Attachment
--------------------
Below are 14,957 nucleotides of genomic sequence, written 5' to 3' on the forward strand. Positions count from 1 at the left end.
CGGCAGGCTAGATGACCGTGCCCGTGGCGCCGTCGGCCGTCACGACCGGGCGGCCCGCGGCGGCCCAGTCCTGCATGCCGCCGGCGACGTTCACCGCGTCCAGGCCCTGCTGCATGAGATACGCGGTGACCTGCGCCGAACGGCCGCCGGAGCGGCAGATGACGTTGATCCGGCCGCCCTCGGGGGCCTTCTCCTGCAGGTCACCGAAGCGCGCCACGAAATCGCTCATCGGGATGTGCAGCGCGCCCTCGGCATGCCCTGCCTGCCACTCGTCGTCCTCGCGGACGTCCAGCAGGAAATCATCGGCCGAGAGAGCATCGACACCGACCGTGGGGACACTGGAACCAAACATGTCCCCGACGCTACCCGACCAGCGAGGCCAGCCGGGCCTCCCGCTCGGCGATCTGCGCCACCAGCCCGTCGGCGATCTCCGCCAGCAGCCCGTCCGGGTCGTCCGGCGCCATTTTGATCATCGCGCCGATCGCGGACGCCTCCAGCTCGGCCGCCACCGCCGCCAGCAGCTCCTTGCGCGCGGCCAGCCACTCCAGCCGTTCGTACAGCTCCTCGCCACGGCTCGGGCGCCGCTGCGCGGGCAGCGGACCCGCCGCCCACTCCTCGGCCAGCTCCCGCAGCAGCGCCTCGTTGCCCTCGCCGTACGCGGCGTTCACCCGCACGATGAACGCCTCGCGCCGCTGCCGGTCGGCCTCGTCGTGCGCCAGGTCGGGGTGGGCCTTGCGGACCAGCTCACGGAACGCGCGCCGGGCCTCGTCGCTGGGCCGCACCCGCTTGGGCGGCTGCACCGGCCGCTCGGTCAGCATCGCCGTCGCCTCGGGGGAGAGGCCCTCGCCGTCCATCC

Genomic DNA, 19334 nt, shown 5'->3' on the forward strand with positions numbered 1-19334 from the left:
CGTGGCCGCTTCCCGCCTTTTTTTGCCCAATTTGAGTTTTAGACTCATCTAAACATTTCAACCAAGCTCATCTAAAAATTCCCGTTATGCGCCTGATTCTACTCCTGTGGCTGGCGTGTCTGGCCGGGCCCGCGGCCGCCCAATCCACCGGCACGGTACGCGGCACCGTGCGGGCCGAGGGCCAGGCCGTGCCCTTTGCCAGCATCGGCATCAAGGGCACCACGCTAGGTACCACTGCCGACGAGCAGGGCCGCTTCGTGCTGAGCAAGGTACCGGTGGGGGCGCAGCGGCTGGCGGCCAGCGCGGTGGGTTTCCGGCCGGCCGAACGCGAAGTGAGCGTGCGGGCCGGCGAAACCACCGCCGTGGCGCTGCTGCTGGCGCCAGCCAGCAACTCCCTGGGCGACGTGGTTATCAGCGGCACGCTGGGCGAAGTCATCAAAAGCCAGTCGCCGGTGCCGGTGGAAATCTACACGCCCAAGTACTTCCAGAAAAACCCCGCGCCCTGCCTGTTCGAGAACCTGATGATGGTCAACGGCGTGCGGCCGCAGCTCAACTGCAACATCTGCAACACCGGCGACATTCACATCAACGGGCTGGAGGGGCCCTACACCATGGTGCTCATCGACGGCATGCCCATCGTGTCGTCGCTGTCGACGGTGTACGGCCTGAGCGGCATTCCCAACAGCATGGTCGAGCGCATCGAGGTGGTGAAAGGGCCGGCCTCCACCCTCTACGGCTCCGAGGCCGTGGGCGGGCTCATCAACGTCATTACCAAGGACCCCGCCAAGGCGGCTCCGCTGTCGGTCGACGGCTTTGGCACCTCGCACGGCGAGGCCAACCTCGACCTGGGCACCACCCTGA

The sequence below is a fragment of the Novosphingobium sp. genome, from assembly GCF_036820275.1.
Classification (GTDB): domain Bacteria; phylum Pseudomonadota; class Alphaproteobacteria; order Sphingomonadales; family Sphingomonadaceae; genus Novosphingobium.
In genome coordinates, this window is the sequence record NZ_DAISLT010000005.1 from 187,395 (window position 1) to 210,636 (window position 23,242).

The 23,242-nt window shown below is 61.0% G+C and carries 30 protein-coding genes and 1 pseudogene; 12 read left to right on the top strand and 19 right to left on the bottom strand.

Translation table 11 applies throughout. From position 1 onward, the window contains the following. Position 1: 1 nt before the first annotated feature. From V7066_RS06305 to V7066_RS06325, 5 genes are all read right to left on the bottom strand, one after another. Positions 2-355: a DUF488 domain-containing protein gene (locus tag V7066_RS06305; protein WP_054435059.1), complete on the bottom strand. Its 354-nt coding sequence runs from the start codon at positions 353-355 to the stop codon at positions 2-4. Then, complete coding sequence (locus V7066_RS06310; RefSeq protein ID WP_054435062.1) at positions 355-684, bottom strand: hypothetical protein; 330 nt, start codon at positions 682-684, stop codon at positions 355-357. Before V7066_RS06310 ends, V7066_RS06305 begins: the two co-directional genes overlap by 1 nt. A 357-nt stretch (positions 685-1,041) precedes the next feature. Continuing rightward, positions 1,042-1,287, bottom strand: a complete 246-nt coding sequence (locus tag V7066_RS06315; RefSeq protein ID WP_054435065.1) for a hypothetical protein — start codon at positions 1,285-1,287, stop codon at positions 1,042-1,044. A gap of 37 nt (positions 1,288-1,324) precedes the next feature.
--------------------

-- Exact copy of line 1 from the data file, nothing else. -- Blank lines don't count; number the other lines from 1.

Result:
Below are 14,957 nucleotides of genomic sequence, written 5' to 3' on the forward strand. Positions count from 1 at the left end.